Central Balkan National Park

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Central Balkan National Park
Panorama Ray hut & Botev peak.jpg
Panoramic view of Botev Peak and Raysko Praskalo Waterfall
Map showing the location of Central Balkan National Park
Map showing the location of Central Balkan National Park
Central Balkan National Park
LocationBalkan Mountains, Bulgaria
Coordinates42°46′16.35″N 24°29′43.6″E / 42.7712083°N 24.495444°E / 42.7712083; 24.495444Coordinates: 42°46′16.35″N 24°29′43.6″E / 42.7712083°N 24.495444°E / 42.7712083; 24.495444
Area716.69 km²
Governing bodyMinistry of Environment and Water of Bulgaria

The Central Balkan National Park (Bulgarian: Национален парк Централен Балкан) lies in the heart of Bulgaria, nestled in the central and higher portions of the Balkan Mountains. Its altitude varies from 550 m. near the town of Karlovo to 2376 m. at Botev Peak, the highest summit in the mountain range. It was established on 31 October 1991. The Central Balkan National Park is the third largest protected territory in Bulgaria, spanning an area of 716.69 km² with total length of 85 km from the west to the east and an average width of 10 km. It occupies territory from 5 of the 28 provinces of the country: Lovech, Gabrovo, Sofia, Plovdiv and Stara Zagora. The national park includes nine nature reserves covering 28% of its territory: Boatin, Tsarichina, Kozya Stena, Steneto, Severen Dzhendem, Peeshti Skali, Sokolna, Dzhendema and Stara Reka.

The Central Balkan National Park is one of the largest and most valuable of the protected areas in Europe. The International Union for Conservation of Nature (IUCN) has listed the Park as Category 2. The national park and eight of the nine nature reserves are on the UN list of Representative Protected Areas, and four of the nature reserves are included in the World Network of Biosphere Reserves under the UNESCO Man and Biosphere Programme. It is a full member of the WWF-led PAN Parks. Since 2017, the ancient beech forests within all nine park reserves have been included in the Primeval Beech Forests World Heritage Site.[1]

The park falls within the Rodope montane mixed forests terrestrial ecoregion of the Palearctic temperate broadleaf and mixed forest. It is home of rare and endangered wildlife species and communities, self-regulating ecosystems of biological diversity, as well as historical sites of global cultural and scientific significance. The flora is represented by 2340 species and subspecies of plants. Forests occupy 56% of the total area. There are 59 species of mammals, 224 species of birds, 14 species of reptiles, 8 species of amphibia and 6 species of fish, as well as 2387 species of invertebrates.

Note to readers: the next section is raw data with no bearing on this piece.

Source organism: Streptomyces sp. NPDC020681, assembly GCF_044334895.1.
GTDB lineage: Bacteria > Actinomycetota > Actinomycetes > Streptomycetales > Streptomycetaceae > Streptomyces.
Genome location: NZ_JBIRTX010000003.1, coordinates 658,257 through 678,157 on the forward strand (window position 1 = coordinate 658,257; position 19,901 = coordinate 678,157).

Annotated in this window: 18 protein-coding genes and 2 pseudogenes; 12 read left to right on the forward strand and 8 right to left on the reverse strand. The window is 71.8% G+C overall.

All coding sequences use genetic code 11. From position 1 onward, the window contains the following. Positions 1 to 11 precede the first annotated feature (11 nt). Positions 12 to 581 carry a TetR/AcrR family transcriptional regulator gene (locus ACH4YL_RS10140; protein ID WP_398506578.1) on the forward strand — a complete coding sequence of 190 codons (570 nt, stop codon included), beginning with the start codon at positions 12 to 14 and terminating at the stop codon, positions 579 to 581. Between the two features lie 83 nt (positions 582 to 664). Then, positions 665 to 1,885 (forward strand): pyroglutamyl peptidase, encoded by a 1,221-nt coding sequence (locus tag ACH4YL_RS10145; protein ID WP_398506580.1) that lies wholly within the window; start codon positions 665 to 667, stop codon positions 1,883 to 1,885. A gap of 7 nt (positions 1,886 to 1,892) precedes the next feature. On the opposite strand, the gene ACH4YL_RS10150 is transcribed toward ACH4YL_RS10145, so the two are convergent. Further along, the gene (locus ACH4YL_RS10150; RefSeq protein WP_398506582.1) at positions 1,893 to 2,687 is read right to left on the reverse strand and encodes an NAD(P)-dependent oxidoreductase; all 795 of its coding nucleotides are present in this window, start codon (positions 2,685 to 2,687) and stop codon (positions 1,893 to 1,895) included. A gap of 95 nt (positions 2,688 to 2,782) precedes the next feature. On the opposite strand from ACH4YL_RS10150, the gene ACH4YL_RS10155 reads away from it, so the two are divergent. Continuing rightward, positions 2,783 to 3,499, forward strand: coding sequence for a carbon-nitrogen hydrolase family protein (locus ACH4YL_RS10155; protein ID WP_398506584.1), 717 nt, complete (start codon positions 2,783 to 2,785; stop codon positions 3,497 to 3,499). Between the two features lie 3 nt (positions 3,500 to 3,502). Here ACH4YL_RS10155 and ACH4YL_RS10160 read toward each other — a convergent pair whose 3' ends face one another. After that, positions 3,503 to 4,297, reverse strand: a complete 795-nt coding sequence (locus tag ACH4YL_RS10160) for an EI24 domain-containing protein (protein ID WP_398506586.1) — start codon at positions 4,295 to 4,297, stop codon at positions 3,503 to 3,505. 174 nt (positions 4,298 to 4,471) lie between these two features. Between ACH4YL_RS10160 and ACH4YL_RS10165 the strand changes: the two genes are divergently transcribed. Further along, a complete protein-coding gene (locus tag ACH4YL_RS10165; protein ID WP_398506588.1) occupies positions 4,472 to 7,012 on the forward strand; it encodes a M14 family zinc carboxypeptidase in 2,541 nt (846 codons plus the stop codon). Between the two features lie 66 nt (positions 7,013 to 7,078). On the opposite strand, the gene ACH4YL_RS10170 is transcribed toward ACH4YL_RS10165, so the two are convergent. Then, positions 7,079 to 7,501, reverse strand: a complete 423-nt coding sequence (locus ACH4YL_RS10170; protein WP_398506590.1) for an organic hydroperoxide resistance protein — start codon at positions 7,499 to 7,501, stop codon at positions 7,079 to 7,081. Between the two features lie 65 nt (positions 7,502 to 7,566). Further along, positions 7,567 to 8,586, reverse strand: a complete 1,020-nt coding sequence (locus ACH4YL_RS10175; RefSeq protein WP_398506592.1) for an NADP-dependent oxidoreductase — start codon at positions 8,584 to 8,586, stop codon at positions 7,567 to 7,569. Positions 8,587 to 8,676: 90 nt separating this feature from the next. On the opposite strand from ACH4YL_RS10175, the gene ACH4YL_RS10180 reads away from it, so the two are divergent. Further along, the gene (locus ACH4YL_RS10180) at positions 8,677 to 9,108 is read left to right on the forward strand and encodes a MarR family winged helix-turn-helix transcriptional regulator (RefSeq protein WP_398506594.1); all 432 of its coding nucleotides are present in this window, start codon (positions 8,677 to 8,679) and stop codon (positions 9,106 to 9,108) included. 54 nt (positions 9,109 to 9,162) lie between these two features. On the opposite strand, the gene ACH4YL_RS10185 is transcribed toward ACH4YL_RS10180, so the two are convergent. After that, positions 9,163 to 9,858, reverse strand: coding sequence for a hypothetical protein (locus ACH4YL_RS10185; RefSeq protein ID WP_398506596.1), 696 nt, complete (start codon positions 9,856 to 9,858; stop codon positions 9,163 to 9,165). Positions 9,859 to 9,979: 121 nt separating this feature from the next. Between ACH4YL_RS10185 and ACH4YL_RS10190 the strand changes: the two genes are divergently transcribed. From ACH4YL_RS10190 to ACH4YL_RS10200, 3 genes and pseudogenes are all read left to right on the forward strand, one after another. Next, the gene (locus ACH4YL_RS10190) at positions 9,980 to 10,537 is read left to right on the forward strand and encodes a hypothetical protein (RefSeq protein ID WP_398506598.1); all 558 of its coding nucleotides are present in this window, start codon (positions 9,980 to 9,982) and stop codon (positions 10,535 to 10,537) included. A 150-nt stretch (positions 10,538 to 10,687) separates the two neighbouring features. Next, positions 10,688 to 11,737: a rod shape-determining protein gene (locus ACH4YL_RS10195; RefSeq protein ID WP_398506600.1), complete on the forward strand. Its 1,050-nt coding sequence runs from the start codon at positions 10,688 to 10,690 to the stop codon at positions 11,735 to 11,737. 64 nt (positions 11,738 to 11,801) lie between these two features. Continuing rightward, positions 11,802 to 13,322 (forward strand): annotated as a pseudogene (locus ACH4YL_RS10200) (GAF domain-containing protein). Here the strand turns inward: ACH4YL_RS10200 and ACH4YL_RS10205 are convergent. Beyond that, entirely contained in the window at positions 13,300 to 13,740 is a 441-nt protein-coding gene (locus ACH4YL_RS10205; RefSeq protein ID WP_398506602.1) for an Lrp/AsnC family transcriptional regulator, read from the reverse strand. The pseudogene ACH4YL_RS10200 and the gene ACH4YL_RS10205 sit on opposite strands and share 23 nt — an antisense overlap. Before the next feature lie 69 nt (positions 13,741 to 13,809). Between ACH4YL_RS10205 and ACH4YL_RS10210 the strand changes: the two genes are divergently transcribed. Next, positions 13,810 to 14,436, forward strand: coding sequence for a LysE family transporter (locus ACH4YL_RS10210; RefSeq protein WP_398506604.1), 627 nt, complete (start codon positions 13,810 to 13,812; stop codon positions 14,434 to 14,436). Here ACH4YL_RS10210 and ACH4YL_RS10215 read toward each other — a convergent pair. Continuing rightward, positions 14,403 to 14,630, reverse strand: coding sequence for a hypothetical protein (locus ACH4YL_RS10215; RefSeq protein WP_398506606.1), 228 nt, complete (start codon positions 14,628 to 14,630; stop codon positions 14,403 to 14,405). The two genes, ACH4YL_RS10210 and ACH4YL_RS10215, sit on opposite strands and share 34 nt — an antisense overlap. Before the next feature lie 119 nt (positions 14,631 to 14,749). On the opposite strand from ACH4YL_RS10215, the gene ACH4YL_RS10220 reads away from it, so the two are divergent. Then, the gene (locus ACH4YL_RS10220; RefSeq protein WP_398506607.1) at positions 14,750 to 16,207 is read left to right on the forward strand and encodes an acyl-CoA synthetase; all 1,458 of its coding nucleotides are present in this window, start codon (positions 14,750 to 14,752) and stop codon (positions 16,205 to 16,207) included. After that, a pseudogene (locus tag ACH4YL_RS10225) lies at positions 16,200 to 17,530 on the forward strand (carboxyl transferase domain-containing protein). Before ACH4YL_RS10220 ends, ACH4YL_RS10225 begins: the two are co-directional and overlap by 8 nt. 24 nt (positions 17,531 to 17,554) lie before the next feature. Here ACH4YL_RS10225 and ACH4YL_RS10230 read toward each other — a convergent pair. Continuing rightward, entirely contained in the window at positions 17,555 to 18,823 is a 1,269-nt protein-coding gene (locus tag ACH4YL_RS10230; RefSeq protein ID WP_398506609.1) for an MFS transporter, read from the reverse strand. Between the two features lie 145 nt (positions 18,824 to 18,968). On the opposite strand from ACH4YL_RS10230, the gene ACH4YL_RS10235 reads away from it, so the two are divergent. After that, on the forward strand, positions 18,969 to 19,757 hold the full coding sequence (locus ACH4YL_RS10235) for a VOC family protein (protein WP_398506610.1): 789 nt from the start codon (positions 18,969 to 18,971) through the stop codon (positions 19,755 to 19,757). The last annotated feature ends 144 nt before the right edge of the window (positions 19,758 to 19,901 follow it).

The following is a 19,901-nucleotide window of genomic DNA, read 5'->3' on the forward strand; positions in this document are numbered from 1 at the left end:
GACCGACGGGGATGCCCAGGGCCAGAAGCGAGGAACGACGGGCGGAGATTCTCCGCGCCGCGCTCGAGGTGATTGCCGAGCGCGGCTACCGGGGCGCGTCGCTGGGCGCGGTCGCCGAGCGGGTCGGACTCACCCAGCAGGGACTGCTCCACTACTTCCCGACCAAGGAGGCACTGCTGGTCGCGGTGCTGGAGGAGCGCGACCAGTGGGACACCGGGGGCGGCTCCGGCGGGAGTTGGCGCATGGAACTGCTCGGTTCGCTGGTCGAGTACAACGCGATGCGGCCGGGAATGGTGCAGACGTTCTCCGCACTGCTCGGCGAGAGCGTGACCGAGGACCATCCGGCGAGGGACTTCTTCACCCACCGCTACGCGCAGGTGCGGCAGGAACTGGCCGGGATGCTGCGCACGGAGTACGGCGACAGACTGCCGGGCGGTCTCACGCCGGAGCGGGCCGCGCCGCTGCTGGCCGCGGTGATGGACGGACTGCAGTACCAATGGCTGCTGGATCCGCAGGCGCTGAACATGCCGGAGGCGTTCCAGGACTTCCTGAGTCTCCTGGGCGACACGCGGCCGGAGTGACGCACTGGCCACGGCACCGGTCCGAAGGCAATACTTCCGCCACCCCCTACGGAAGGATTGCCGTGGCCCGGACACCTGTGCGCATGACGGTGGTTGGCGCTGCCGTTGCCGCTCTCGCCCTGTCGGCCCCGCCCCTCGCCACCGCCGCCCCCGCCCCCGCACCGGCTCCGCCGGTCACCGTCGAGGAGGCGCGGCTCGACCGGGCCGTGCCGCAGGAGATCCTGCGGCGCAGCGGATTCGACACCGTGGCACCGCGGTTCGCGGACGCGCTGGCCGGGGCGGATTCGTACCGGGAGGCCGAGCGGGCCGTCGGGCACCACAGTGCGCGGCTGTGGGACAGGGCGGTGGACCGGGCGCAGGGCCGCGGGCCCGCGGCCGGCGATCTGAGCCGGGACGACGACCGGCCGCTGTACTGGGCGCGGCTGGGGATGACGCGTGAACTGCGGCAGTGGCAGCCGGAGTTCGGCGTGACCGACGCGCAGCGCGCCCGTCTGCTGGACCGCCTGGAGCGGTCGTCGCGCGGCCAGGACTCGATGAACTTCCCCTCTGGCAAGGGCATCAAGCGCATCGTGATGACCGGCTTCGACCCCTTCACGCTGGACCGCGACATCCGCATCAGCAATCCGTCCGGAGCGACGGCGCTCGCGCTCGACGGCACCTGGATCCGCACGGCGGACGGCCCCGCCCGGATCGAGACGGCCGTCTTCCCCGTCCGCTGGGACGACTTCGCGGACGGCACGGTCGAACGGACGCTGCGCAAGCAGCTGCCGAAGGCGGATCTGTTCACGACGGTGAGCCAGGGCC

The Park (Winter)

The Central Balkan National Park was established in 1991 to conserve the unique natural scenery and heritage of this area and protect the customs and livelihood of the local population. The Park Directorate, a regional body of the Ministry of the Environment and Waters manages the Park. The Directorate engages local organizations, volunteers, and mountain enthusiasts in pursuing its goals.

Park statistics[edit]

  • Area: 71,669.5 hectares
  • Total length: 85 km
  • Average width: 10 km
  • Highest peak: Botev at 2,376 meters above sea level
  • Lowest elevation: near Karlovo, about 500 meters above sea level
  • Wooded area: 44,000.8 hectares
  • Treeless area: 27,668.7 hectares
  • 70% of all ecosystems are natural
  • There are 9 nature reserves, with a combined area of 20,019 hectares


Triglav Massif

Centuries-old forests of beech, spruce, fir, hornbeam, and durmast oak cover most of the Park. More than half the flora of Bulgaria has been identified within the Park, and of these, 10 species and 2 subspecies are endemic, and are found nowhere else in the world. Over 130 higher plants and animals encountered in the Central Balkan National Park are listed in the Bulgarian and the World Red Book of Endangered Species.

There are 166 known species of medicinal plants, 12 are protected by law. In addition, there are 229 species of moss, 256 species of mushrooms, and 208 species of algae. The central portion of the Balkan Range is home to 70% of all invertebrate organisms and 62% of all vertebrate animals in Bulgaria. There are 224 separate species of birds, making the Central Balkan National Park an important, international bird refuge.

The EU-funded CORINE BIOTOPS Project created a habitat classification methodology and 49 of the CORINE classified types of habitats are represented in the Central Balkan National Park. Of these, 24 are included on the 'List of Endangered Habitats', requiring special protection measures pursuant to the EU Convention on Habitats.


The Park terrain includes large high-mountain meadows, vertical rock faces, precipices, deep canyons, waterfalls, as well as numerous peaks, of which some 20 are situated at altitudes of 2,000 meters and over. The Central Balkan National Park is a favorite spot for tourists, naturalists, and scientists alike.


  1. ^ "Bulgarian Primeval Beech Forests in "Central Balkan" Added to UNESCO List". BNT. Bulgarian National Television. 2017-07-12.

External links[edit]